K inogans have known the scene at least since the Hollywood blockbuster 'Backdraft': Because If a car is forbidden to park in front of the hydrant, the pragmatic firefighter breaks in the side windows and unceremoniously puts the fire hose through the car. The cinema roars, justice is done. A typical Hollywood exaggeration? Are you kidding me? Are you serious when you say that. The firefighters in the city of Camden, New Jersey, can do that too. When they were in a hurry to fire extinguishers at the end of January 2020, they made short work of the side windows of an incorrectly parked minivan. He had blocked access to the hydrant. During the action, 'neither inmates nor firefighters were injured,' said the firefighters via Twitter. In addition to the 'Correctly so!' Comments to be expected, there is also a lot of criticism there. Because it would probably have actually been possible to lay the hose under the car. Or to lead him around. Such behavior is 'unprofessional and arrogant'.
Camden firefighters extinguished a fire at a occupied dwelling on the 400 block of Chambers St. CFD crews had to navigate thru vehicles blocking hydrants during the incident. No occupants or FFs were injured. @PFANJ_IAFF pic.twitter.com/yn0xg9fq8c- Camden Fire Officers (@ CfdLocal2578) January 25, 2020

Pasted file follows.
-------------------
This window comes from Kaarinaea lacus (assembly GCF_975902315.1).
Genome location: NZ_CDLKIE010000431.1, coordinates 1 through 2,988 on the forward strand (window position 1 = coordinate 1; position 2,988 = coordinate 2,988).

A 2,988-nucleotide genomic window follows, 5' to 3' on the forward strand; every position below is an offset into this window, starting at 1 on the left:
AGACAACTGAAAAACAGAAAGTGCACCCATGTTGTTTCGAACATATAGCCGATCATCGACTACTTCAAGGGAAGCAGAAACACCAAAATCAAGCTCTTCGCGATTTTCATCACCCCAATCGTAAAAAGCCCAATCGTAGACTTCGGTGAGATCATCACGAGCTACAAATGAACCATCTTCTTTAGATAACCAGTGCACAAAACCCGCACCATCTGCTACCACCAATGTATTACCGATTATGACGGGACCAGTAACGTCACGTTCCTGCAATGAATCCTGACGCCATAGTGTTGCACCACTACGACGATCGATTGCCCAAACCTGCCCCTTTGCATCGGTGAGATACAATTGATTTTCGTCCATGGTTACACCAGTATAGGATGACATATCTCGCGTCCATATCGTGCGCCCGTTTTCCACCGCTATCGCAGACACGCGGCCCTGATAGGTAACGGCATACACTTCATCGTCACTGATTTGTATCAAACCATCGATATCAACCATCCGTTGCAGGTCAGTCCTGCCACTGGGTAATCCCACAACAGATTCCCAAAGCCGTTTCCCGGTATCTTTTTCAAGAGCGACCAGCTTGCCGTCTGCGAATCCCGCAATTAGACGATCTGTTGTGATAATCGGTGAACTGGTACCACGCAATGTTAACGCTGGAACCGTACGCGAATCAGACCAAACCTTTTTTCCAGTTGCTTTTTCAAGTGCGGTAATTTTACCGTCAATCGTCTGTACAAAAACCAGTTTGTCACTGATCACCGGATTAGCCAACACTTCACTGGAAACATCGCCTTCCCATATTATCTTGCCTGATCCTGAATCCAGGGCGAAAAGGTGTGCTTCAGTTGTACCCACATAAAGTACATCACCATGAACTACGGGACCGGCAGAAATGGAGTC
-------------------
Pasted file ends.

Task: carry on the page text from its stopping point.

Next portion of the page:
In Germany, the driver of the emergency vehicle is liable
Whatever: So much pragmatism always makes an impression and is largely due to laws and regulations in the USA Regulations covered: If an improperly parked vehicle hinders the emergency drive and is damaged by an emergency vehicle, then the vehicle is liableDriver /owner of the obstructing vehicle. In Germany, the legal situation is clear: If another car is damaged during an emergency drive, the emergency vehicle must stop at the scene of the accident and wait for the police to record the accident. The driver of the emergency vehicle is liable under private law and with his own driver's license! In practice this means: The actual operation has to wait, or lifesaving help has to be extensively re-alerted.
However, according to an active firefighter, parked hydrants are hardly a problem for us. In Germany underground hydrants are predominantly in use, which can be reached via manhole covers in the middle of the street. For German fire brigades, blocked residential streets, blocked fire brigade driveways and cross-parking small cars that dangerously restrict the minimum passage width of three meters are much worse.